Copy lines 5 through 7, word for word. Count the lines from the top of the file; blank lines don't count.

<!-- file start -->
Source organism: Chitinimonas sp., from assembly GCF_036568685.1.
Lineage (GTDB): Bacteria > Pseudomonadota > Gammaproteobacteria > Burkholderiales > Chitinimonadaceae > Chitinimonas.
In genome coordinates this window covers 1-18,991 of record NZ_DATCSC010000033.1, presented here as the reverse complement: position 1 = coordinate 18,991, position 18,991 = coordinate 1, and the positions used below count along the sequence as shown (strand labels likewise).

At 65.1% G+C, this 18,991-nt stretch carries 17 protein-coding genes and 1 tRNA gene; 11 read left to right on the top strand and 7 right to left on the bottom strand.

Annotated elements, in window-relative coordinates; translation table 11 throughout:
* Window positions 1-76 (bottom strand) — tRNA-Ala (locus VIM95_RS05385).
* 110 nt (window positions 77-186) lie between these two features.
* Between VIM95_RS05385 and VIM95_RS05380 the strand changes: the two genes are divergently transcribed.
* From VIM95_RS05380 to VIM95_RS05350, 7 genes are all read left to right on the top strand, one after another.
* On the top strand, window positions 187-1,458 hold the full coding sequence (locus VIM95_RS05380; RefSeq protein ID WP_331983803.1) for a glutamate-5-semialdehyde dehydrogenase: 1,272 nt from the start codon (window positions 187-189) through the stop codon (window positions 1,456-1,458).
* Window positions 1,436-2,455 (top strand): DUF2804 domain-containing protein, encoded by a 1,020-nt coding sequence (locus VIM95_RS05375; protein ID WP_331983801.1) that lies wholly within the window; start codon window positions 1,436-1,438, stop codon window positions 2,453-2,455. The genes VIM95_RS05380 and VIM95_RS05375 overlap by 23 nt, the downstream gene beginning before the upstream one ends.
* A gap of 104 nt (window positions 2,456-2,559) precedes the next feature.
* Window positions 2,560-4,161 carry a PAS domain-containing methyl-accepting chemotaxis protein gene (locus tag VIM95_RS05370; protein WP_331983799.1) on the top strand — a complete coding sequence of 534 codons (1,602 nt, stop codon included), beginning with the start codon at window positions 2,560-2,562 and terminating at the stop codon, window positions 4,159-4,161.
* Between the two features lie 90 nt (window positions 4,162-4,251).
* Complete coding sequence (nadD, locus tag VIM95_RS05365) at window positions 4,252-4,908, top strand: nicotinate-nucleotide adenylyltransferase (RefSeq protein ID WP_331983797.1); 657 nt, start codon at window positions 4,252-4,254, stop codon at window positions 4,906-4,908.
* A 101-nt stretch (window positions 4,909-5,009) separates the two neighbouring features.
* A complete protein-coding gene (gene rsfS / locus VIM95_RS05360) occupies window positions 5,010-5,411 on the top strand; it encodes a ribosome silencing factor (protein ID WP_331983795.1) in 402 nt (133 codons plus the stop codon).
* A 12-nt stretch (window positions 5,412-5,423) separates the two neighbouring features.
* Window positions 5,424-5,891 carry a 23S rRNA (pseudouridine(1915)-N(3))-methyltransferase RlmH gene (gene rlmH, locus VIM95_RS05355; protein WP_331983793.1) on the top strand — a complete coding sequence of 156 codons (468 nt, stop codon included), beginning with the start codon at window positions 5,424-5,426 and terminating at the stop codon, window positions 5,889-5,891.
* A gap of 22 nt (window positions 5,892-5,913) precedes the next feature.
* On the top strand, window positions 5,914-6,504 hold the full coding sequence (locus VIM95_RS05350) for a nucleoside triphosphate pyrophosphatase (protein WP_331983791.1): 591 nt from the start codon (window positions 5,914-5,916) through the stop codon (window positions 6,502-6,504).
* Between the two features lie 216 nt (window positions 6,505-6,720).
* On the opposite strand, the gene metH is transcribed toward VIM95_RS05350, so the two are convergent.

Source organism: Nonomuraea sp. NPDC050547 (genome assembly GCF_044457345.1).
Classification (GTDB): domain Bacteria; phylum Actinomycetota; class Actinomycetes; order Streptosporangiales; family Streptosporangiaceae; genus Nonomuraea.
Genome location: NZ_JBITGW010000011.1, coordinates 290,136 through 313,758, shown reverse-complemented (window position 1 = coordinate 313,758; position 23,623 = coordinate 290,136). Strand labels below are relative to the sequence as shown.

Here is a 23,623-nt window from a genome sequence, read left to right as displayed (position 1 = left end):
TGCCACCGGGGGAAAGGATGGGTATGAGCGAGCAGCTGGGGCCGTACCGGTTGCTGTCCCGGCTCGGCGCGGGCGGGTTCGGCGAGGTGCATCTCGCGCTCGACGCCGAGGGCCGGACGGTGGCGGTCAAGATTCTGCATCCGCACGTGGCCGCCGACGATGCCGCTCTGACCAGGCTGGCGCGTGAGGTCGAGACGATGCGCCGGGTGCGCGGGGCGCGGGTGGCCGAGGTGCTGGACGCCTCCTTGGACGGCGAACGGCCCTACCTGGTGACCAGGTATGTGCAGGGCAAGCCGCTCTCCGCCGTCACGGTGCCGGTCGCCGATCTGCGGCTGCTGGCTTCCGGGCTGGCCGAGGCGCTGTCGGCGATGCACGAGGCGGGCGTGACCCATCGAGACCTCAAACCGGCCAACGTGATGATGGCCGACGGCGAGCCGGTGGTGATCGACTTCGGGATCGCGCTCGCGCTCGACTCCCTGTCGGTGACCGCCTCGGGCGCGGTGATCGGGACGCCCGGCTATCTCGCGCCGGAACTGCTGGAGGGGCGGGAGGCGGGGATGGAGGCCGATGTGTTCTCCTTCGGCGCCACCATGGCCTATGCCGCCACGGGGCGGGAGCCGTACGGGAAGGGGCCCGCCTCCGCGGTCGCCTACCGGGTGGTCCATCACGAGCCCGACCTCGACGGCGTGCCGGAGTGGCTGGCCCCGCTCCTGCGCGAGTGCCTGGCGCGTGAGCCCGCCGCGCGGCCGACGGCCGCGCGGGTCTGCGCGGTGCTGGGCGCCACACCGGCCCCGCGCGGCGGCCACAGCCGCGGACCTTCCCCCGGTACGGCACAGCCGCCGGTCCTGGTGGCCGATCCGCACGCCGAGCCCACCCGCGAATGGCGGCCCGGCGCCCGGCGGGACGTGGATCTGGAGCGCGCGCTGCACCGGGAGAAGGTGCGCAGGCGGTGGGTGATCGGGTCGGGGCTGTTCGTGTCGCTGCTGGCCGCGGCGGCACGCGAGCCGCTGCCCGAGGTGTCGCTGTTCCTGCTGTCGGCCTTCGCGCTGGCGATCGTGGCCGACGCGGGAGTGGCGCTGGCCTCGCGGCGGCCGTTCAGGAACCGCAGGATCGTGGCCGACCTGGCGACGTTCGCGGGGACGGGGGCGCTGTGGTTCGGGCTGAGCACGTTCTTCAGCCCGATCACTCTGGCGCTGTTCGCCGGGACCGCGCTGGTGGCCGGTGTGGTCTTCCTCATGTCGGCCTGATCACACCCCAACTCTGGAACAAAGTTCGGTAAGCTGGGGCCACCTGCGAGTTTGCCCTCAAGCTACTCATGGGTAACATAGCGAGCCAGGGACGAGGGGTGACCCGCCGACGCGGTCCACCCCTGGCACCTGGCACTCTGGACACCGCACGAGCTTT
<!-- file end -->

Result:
Annotated elements, in window-relative coordinates; translation table 11 throughout:
* Window positions 1-76 (bottom strand) — tRNA-Ala (locus VIM95_RS05385).
* 110 nt (window positions 77-186) lie between these two features.